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Macroeconomic Theory After the Crisis


  • Amitava Krishna Dutt

    () (University of Notre Dame, IN, USA)


Mainstream macroeconomic theory, especially as synthesized in the New Neoclassical Synthesis, is argued to have many problematic aspects, problems which have been especially underscored by the recent economic crisis, and which relate to its method, its views of the economy, and its goals and its policy implications. These failings call for greater pluralism in macroeconomic theory and greater acceptance of alternative approaches. One of these—which is based on accounting identities and behavioral and institutional relations, which stresses the importance of uncertainty and power, emphasizes the goals of reducing unemployment and distributional fairness, and views policymaking as an art—is particularly worthy of attention.JEL classification: B22, B41, E00

Suggested Citation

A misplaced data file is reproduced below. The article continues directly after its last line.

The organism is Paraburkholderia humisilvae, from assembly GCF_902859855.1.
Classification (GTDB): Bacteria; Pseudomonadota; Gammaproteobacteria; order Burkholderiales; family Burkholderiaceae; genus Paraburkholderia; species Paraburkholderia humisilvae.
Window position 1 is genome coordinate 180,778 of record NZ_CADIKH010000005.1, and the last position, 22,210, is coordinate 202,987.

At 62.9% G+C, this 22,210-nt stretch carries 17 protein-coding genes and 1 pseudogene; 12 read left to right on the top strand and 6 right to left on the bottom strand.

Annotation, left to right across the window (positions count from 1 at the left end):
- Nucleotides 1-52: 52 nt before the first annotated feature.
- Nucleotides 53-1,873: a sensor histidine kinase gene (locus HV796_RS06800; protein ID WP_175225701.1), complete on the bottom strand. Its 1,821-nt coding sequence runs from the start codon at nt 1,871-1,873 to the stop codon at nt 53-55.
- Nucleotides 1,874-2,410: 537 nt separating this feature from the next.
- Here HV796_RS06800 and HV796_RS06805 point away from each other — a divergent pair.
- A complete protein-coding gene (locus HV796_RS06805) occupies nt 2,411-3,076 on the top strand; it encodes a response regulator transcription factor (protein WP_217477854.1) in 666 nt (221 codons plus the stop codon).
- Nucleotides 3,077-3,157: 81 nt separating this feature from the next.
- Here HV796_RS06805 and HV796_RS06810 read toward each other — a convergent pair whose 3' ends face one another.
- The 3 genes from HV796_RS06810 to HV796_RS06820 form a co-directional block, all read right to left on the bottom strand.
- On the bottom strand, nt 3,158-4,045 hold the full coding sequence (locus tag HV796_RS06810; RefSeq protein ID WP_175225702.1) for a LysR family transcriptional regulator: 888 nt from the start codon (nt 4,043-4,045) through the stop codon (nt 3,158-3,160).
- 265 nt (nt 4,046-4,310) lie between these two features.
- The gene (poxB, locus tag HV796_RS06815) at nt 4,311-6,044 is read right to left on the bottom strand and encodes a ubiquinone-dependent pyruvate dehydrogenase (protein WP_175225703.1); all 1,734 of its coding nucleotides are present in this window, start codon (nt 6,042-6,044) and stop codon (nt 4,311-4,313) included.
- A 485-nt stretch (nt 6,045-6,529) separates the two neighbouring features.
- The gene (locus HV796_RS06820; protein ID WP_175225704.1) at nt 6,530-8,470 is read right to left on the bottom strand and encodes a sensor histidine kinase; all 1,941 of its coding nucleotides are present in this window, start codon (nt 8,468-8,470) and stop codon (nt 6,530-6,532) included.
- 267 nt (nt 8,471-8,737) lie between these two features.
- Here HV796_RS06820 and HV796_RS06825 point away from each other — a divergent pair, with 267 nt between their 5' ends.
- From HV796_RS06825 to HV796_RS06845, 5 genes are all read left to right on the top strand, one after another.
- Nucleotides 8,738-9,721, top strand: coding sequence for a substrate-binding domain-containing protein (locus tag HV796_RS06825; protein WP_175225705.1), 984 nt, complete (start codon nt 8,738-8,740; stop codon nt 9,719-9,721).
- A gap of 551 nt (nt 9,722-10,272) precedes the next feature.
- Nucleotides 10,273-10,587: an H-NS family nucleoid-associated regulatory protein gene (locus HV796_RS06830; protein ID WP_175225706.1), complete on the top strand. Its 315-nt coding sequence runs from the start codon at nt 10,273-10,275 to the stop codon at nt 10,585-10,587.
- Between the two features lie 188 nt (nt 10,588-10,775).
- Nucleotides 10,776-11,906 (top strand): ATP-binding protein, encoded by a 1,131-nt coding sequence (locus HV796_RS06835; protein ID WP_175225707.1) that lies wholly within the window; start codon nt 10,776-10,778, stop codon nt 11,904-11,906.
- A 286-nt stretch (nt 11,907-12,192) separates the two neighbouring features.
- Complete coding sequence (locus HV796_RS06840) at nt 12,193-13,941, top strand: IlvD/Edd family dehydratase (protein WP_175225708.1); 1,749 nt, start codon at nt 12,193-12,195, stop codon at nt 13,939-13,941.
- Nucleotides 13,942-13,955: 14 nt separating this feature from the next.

• Amitava Krishna Dutt, 2011. "Macroeconomic Theory After the Crisis," Review of Radical Political Economics, Union for Radical Political Economics, vol. 43(3), pages 310-316, September.
  • Handle: RePEc:sae:reorpe:v:43:y:2011:i:3:p:310-316

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    Cited by:

    1. Mark Setterfield, 2015. "Won’t Get Fooled Again – Or Will We? Monetary Policy, Model Uncertainty, and ‘Policy Model Complacency’," Working Papers 1516, New School for Social Research, Department of Economics, revised Jan 2016.

    More about this item


    macroeconomic theory; aggregate demand; economic crisis; uncertainty; rationality;

    JEL classification:

    • B22 - Schools of Economic Thought and Methodology - - History of Economic Thought since 1925 - - - Macroeconomics
    • B41 - Schools of Economic Thought and Methodology - - Economic Methodology - - - Economic Methodology
    • E00 - Macroeconomics and Monetary Economics - - General - - - General


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